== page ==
Main characteristics of the late Victorian Period
The Late Victorian Period is set from 1870 to 1901, the year of Queen Victoria’s death. This period is characterized by a loss of values and a general sense of crisis and disillusion. The scientific discoveries shown at the Great Exhibition in 1851 stopped although they had already generate a deep instability in people’s minds. What is more, the Aesthetic movement becomes widespread because it reflects the frustration and uncertainty of the artist. This movement is synthesized in the famous motto “Art for Art’s sake”. One of the major exponents of this period is Oscar Wilde.
The “Art for Art’s sake” motto
It is a moral and aesthetic imperative. This movement believed that only “Art as the cult of Beauty” could prevent the murder of the soul. But Beauty has nothing to do with morality; there is no message to convey, the writer doesn’t want to communicate anything. Art is pretty useless, it goes against Utilitarianism.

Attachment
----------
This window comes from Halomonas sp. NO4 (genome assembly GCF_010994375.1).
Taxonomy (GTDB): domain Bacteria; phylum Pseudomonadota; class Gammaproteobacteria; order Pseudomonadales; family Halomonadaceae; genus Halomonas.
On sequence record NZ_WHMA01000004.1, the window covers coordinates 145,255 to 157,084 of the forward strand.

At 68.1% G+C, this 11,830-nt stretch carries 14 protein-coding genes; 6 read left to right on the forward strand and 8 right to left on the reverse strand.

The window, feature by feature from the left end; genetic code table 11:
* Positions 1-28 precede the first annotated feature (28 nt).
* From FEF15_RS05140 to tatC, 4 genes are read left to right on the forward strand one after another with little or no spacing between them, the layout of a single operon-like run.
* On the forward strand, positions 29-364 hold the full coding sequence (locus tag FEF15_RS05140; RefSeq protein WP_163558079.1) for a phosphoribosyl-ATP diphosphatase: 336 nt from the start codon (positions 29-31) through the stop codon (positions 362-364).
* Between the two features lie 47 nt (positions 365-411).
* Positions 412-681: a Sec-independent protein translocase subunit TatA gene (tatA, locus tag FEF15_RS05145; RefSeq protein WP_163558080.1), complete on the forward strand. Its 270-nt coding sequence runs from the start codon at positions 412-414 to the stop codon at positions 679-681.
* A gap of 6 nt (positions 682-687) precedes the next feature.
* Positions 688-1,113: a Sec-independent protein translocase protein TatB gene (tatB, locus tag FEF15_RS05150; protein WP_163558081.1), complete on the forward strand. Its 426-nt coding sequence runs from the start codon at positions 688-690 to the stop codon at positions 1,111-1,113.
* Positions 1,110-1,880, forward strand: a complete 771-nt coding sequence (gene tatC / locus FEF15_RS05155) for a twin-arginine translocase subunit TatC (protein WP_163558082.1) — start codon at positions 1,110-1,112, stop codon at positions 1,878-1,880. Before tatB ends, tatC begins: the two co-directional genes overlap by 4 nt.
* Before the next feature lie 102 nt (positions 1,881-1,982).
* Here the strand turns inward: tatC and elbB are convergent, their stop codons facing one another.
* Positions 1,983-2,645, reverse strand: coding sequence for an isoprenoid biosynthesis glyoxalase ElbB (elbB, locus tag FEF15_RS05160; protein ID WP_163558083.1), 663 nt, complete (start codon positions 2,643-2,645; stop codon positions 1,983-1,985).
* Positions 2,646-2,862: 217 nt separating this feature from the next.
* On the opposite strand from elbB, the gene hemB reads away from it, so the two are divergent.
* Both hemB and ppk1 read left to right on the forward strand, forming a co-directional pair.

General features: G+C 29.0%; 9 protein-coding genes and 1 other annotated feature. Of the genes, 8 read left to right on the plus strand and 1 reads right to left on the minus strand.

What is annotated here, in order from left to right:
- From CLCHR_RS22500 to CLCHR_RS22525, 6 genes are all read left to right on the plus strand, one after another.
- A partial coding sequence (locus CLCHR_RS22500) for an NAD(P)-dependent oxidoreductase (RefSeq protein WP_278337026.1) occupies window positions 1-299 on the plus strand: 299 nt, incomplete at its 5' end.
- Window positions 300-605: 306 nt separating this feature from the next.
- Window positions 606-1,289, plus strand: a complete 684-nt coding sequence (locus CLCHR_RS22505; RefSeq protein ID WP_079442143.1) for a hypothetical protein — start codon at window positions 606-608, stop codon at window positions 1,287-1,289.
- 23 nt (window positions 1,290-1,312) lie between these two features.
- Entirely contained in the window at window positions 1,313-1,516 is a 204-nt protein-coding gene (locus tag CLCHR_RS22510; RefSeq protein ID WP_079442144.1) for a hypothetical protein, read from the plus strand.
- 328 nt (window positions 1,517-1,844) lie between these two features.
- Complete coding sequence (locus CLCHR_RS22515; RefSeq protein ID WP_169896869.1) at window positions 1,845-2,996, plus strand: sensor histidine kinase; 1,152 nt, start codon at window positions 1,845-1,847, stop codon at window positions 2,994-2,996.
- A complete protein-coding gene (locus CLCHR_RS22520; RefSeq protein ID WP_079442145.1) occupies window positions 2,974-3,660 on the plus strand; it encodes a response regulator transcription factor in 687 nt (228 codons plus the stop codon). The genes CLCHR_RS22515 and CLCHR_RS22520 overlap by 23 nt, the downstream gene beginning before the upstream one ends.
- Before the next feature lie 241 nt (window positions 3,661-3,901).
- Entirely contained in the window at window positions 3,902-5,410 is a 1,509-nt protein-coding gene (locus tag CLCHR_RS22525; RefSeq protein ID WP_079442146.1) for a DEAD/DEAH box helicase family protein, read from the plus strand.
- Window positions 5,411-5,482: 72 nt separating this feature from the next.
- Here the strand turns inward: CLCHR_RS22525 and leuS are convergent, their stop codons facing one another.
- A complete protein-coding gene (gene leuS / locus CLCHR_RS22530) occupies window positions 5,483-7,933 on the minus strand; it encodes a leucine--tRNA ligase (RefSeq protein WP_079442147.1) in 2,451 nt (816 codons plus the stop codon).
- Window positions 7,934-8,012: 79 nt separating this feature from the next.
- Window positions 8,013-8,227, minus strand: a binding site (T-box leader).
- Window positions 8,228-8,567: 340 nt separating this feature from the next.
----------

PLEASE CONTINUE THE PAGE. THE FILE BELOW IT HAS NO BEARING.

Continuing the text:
The dandy is a person who lives on Beauty and makes his life a work of art. He is a bourgeois artist who, in spite of his uneasiness, remains a member of his class. He is often rejected by people who judge him weird because of his ambiguity. The Wildean dandy is an aristocrat whose elegance is a symbol of the superiority of the spirit. Since life was meant for pleasure, and pleasure was an indulgence in beauty, beautiful clothes and talks, delicious food and handsome boys became the main interests of Oscar Wilde who is a typical example of a dandy.